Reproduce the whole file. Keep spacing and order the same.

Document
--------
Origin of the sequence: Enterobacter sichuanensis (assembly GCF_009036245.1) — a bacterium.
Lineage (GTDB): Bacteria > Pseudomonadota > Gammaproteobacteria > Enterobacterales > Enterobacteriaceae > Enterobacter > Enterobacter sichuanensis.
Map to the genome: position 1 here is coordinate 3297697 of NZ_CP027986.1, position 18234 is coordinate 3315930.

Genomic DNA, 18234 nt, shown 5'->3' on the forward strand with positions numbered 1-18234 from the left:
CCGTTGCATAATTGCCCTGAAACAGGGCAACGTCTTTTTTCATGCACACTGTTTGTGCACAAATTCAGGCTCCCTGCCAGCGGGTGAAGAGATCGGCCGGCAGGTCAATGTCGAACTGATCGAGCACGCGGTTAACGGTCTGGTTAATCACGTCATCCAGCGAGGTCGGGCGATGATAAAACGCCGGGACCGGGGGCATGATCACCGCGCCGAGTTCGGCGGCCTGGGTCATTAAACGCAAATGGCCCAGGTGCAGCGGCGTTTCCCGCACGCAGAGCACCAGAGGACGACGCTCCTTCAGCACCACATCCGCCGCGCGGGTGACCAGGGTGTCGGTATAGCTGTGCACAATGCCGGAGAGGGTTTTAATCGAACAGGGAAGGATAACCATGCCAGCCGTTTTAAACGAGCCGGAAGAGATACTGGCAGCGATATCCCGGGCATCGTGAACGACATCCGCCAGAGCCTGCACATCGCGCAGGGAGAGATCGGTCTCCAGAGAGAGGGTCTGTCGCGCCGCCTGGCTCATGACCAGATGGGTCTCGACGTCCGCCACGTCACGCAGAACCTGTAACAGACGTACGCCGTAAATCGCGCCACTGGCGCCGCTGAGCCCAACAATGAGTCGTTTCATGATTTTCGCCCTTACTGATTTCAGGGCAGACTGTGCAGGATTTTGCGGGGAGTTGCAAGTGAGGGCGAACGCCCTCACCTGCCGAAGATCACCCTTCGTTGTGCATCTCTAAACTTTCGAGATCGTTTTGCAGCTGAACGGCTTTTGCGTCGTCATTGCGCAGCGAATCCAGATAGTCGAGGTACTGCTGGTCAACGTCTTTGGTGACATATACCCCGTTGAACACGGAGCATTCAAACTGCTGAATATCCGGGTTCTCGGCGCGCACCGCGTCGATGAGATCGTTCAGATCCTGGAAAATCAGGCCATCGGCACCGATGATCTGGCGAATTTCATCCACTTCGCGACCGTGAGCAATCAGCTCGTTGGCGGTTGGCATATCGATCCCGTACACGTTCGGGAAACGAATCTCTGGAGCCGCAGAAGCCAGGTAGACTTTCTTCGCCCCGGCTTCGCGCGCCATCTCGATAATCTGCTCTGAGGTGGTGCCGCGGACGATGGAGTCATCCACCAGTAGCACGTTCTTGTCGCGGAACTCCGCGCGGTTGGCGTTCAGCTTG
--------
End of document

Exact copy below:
Origin of the sequence: Enterobacter sichuanensis (assembly GCF_009036245.1) — a bacterium.
Lineage (GTDB): Bacteria > Pseudomonadota > Gammaproteobacteria > Enterobacterales > Enterobacteriaceae > Enterobacter > Enterobacter sichuanensis.
Map to the genome: position 1 here is coordinate 3297697 of NZ_CP027986.1, position 18234 is coordinate 3315930.

Genomic DNA, 18234 nt, shown 5'->3' on the forward strand with positions numbered 1-18234 from the left:
CCGTTGCATAATTGCCCTGAAACAGGGCAACGTCTTTTTTCATGCACACTGTTTGTGCACAAATTCAGGCTCCCTGCCAGCGGGTGAAGAGATCGGCCGGCAGGTCAATGTCGAACTGATCGAGCACGCGGTTAACGGTCTGGTTAATCACGTCATCCAGCGAGGTCGGGCGATGATAAAACGCCGGGACCGGGGGCATGATCACCGCGCCGAGTTCGGCGGCCTGGGTCATTAAACGCAAATGGCCCAGGTGCAGCGGCGTTTCCCGCACGCAGAGCACCAGAGGACGACGCTCCTTCAGCACCACATCCGCCGCGCGGGTGACCAGGGTGTCGGTATAGCTGTGCACAATGCCGGAGAGGGTTTTAATCGAACAGGGAAGGATAACCATGCCAGCCGTTTTAAACGAGCCGGAAGAGATACTGGCAGCGATATCCCGGGCATCGTGAACGACATCCGCCAGAGCCTGCACATCGCGCAGGGAGAGATCGGTCTCCAGAGAGAGGGTCTGTCGCGCCGCCTGGCTCATGACCAGATGGGTCTCGACGTCCGCCACGTCACGCAGAACCTGTAACAGACGTACGCCGTAAATCGCGCCACTGGCGCCGCTGAGCCCAACAATGAGTCGTTTCATGATTTTCGCCCTTACTGATTTCAGGGCAGACTGTGCAGGATTTTGCGGGGAGTTGCAAGTGAGGGCGAACGCCCTCACCTGCCGAAGATCACCCTTCGTTGTGCATCTCTAAACTTTCGAGATCGTTTTGCAGCTGAACGGCTTTTGCGTCGTCATTGCGCAGCGAATCCAGATAGTCGAGGTACTGCTGGTCAACGTCTTTGGTGACATATACCCCGTTGAACACGGAGCATTCAAACTGCTGAATATCCGGGTTCTCGGCGCGCACCGCGTCGATGAGATCGTTCAGATCCTGGAAAATCAGGCCATCGGCACCGATGATCTGGCGAATTTCATCCACTTCGCGACCGTGAGCAATCAGCTCGTTGGCGGTTGGCATATCGATCCCGTACACGTTCGGGAAACGAATCTCTGGAGCCGCAGAAGCCAGGTAGACTTTCTTCGCCCCGGCTTCGCGCGCCATCTCGATAATCTGCTCTGAGGTGGTGCCGCGGACGATGGAGTCATCCACCAGTAGCACGTTCTTGTCGCGGAACTCCGCGCGGTTGGCGTTCAGCTTG